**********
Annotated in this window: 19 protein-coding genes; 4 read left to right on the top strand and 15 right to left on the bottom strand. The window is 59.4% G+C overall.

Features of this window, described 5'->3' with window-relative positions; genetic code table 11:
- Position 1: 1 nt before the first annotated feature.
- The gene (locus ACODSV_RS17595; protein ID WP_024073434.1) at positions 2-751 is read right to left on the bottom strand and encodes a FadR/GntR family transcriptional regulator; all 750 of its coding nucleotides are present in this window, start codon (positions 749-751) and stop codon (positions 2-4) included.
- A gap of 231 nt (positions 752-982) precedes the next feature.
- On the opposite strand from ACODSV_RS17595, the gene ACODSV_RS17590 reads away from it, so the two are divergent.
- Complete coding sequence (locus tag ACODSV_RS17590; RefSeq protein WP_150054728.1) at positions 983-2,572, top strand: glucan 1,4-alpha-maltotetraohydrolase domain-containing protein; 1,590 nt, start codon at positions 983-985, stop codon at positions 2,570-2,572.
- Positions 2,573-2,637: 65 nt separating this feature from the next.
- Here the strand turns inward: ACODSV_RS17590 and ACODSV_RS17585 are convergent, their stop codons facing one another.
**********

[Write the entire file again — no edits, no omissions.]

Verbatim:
Annotated in this window: 19 protein-coding genes; 4 read left to right on the top strand and 15 right to left on the bottom strand. The window is 59.4% G+C overall.

Features of this window, described 5'->3' with window-relative positions; genetic code table 11:
- Position 1: 1 nt before the first annotated feature.
- The gene (locus ACODSV_RS17595; protein ID WP_024073434.1) at positions 2-751 is read right to left on the bottom strand and encodes a FadR/GntR family transcriptional regulator; all 750 of its coding nucleotides are present in this window, start codon (positions 749-751) and stop codon (positions 2-4) included.
- A gap of 231 nt (positions 752-982) precedes the next feature.
- On the opposite strand from ACODSV_RS17595, the gene ACODSV_RS17590 reads away from it, so the two are divergent.
- Complete coding sequence (locus tag ACODSV_RS17590; RefSeq protein WP_150054728.1) at positions 983-2,572, top strand: glucan 1,4-alpha-maltotetraohydrolase domain-containing protein; 1,590 nt, start codon at positions 983-985, stop codon at positions 2,570-2,572.
- Positions 2,573-2,637: 65 nt separating this feature from the next.
- Here the strand turns inward: ACODSV_RS17590 and ACODSV_RS17585 are convergent, their stop codons facing one another.